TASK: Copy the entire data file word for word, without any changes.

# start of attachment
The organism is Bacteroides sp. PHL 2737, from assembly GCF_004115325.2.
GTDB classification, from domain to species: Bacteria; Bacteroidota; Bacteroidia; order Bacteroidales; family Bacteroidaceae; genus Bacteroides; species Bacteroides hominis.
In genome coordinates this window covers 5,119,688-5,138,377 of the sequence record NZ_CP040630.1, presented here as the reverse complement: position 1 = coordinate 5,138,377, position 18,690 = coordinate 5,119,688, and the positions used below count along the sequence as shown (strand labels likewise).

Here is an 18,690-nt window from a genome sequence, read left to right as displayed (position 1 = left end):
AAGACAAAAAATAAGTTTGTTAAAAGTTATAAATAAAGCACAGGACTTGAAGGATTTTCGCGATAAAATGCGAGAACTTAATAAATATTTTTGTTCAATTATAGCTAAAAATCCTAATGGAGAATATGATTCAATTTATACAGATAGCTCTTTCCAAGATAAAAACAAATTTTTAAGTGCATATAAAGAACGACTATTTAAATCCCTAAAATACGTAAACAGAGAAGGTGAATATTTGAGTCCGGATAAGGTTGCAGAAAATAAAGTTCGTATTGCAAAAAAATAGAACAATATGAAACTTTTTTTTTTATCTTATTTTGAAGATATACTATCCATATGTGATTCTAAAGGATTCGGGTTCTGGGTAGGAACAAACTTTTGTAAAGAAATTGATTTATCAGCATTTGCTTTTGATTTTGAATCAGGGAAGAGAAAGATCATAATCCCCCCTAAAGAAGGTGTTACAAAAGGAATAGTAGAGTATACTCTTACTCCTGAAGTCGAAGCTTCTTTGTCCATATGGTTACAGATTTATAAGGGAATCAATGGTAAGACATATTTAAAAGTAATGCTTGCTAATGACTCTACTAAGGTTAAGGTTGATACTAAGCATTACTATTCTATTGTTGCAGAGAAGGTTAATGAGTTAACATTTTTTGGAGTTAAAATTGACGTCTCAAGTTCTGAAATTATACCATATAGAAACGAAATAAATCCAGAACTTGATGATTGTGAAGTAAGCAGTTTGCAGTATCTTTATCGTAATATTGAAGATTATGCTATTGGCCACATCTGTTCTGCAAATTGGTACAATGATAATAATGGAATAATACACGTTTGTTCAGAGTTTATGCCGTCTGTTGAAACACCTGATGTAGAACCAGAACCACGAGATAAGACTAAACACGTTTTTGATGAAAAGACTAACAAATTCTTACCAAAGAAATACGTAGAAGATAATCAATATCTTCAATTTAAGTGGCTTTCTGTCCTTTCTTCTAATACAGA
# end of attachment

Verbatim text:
The organism is Bacteroides sp. PHL 2737, from assembly GCF_004115325.2.
GTDB classification, from domain to species: Bacteria; Bacteroidota; Bacteroidia; order Bacteroidales; family Bacteroidaceae; genus Bacteroides; species Bacteroides hominis.
In genome coordinates this window covers 5,119,688-5,138,377 of the sequence record NZ_CP040630.1, presented here as the reverse complement: position 1 = coordinate 5,138,377, position 18,690 = coordinate 5,119,688, and the positions used below count along the sequence as shown (strand labels likewise).

Here is an 18,690-nt window from a genome sequence, read left to right as displayed (position 1 = left end):
AAGACAAAAAATAAGTTTGTTAAAAGTTATAAATAAAGCACAGGACTTGAAGGATTTTCGCGATAAAATGCGAGAACTTAATAAATATTTTTGTTCAATTATAGCTAAAAATCCTAATGGAGAATATGATTCAATTTATACAGATAGCTCTTTCCAAGATAAAAACAAATTTTTAAGTGCATATAAAGAACGACTATTTAAATCCCTAAAATACGTAAACAGAGAAGGTGAATATTTGAGTCCGGATAAGGTTGCAGAAAATAAAGTTCGTATTGCAAAAAAATAGAACAATATGAAACTTTTTTTTTTATCTTATTTTGAAGATATACTATCCATATGTGATTCTAAAGGATTCGGGTTCTGGGTAGGAACAAACTTTTGTAAAGAAATTGATTTATCAGCATTTGCTTTTGATTTTGAATCAGGGAAGAGAAAGATCATAATCCCCCCTAAAGAAGGTGTTACAAAAGGAATAGTAGAGTATACTCTTACTCCTGAAGTCGAAGCTTCTTTGTCCATATGGTTACAGATTTATAAGGGAATCAATGGTAAGACATATTTAAAAGTAATGCTTGCTAATGACTCTACTAAGGTTAAGGTTGATACTAAGCATTACTATTCTATTGTTGCAGAGAAGGTTAATGAGTTAACATTTTTTGGAGTTAAAATTGACGTCTCAAGTTCTGAAATTATACCATATAGAAACGAAATAAATCCAGAACTTGATGATTGTGAAGTAAGCAGTTTGCAGTATCTTTATCGTAATATTGAAGATTATGCTATTGGCCACATCTGTTCTGCAAATTGGTACAATGATAATAATGGAATAATACACGTTTGTTCAGAGTTTATGCCGTCTGTTGAAACACCTGATGTAGAACCAGAACCACGAGATAAGACTAAACACGTTTTTGATGAAAAGACTAACAAATTCTTACCAAAGAAATACGTAGAAGATAATCAATATCTTCAATTTAAGTGGCTTTCTGTCCTTTCTTCTAATACAGA